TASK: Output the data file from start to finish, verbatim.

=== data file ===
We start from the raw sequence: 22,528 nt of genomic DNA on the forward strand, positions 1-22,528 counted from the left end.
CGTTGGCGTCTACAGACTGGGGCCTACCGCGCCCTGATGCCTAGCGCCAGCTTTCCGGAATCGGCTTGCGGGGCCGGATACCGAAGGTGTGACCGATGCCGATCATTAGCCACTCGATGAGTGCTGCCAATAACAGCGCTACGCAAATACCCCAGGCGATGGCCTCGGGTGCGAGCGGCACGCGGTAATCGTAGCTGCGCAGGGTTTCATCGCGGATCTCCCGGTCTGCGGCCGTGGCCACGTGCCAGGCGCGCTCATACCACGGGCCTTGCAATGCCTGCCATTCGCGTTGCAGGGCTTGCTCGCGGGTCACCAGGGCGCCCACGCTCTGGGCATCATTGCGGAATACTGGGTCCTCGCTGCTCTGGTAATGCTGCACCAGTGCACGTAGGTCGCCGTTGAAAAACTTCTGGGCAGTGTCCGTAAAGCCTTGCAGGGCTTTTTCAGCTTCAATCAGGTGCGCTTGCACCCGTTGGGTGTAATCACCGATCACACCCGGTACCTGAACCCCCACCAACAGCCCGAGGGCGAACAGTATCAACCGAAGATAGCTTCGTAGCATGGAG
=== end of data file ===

We start from the raw sequence: 22,528 nt of genomic DNA on the forward strand, positions 1-22,528 counted from the left end.
CGTTGGCGTCTACAGACTGGGGCCTACCGCGCCCTGATGCCTAGCGCCAGCTTTCCGGAATCGGCTTGCGGGGCCGGATACCGAAGGTGTGACCGATGCCGATCATTAGCCACTCGATGAGTGCTGCCAATAACAGCGCTACGCAAATACCCCAGGCGATGGCCTCGGGTGCGAGCGGCACGCGGTAATCGTAGCTGCGCAGGGTTTCATCGCGGATCTCCCGGTCTGCGGCCGTGGCCACGTGCCAGGCGCGCTCATACCACGGGCCTTGCAATGCCTGCCATTCGCGTTGCAGGGCTTGCTCGCGGGTCACCAGGGCGCCCACGCTCTGGGCATCATTGCGGAATACTGGGTCCTCGCTGCTCTGGTAATGCTGCACCAGTGCACGTAGGTCGCCGTTGAAAAACTTCTGGGCAGTGTCCGTAAAGCCTTGCAGGGCTTTTTCAGCTTCAATCAGGTGCGCTTGCACCCGTTGGGTGTAATCACCGATCACACCCGGTACCTGAACCCCCACCAACAGCCCGAGGGCGAACAGTATCAACCGAAGATAGCTTCGTAGCATGGAG